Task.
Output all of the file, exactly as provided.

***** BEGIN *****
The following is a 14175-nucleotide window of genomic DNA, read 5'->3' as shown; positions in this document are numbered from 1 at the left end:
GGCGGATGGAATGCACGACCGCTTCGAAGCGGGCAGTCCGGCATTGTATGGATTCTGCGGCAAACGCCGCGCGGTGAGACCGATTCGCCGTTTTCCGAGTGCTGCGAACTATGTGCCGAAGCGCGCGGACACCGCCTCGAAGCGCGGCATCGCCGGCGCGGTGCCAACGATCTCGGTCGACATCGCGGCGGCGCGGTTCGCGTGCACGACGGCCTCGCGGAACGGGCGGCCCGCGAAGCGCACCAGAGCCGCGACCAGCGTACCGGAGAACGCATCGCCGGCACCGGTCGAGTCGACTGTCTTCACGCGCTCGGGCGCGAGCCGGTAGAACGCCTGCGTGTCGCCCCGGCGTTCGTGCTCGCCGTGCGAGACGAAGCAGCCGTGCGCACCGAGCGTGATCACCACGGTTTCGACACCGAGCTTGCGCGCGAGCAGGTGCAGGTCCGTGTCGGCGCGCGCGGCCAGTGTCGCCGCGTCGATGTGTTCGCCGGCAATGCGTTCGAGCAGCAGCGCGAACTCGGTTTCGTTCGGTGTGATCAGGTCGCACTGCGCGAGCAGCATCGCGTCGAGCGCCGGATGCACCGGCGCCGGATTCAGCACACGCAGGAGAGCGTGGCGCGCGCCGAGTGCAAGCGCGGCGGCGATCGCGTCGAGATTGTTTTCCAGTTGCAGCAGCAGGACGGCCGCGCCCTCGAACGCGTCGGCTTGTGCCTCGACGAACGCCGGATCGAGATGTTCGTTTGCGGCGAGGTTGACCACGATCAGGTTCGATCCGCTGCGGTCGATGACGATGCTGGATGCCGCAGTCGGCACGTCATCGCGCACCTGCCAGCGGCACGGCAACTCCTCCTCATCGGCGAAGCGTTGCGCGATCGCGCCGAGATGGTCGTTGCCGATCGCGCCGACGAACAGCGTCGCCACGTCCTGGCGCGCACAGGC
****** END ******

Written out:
The following is a 14175-nucleotide window of genomic DNA, read 5'->3' as shown; positions in this document are numbered from 1 at the left end:
GGCGGATGGAATGCACGACCGCTTCGAAGCGGGCAGTCCGGCATTGTATGGATTCTGCGGCAAACGCCGCGCGGTGAGACCGATTCGCCGTTTTCCGAGTGCTGCGAACTATGTGCCGAAGCGCGCGGACACCGCCTCGAAGCGCGGCATCGCCGGCGCGGTGCCAACGATCTCGGTCGACATCGCGGCGGCGCGGTTCGCGTGCACGACGGCCTCGCGGAACGGGCGGCCCGCGAAGCGCACCAGAGCCGCGACCAGCGTACCGGAGAACGCATCGCCGGCACCGGTCGAGTCGACTGTCTTCACGCGCTCGGGCGCGAGCCGGTAGAACGCCTGCGTGTCGCCCCGGCGTTCGTGCTCGCCGTGCGAGACGAAGCAGCCGTGCGCACCGAGCGTGATCACCACGGTTTCGACACCGAGCTTGCGCGCGAGCAGGTGCAGGTCCGTGTCGGCGCGCGCGGCCAGTGTCGCCGCGTCGATGTGTTCGCCGGCAATGCGTTCGAGCAGCAGCGCGAACTCGGTTTCGTTCGGTGTGATCAGGTCGCACTGCGCGAGCAGCATCGCGTCGAGCGCCGGATGCACCGGCGCCGGATTCAGCACACGCAGGAGAGCGTGGCGCGCGCCGAGTGCAAGCGCGGCGGCGATCGCGTCGAGATTGTTTTCCAGTTGCAGCAGCAGGACGGCCGCGCCCTCGAACGCGTCGGCTTGTGCCTCGACGAACGCCGGATCGAGATGTTCGTTTGCGGCGAGGTTGACCACGATCAGGTTCGATCCGCTGCGGTCGATGACGATGCTGGATGCCGCAGTCGGCACGTCATCGCGCACCTGCCAGCGGCACGGCAACTCCTCCTCATCGGCGAAGCGTTGCGCGATCGCGCCGAGATGGTCGTTGCCGATCGCGCCGACGAACAGCGTCGCCACGTCCTGGCGCGCACAGGC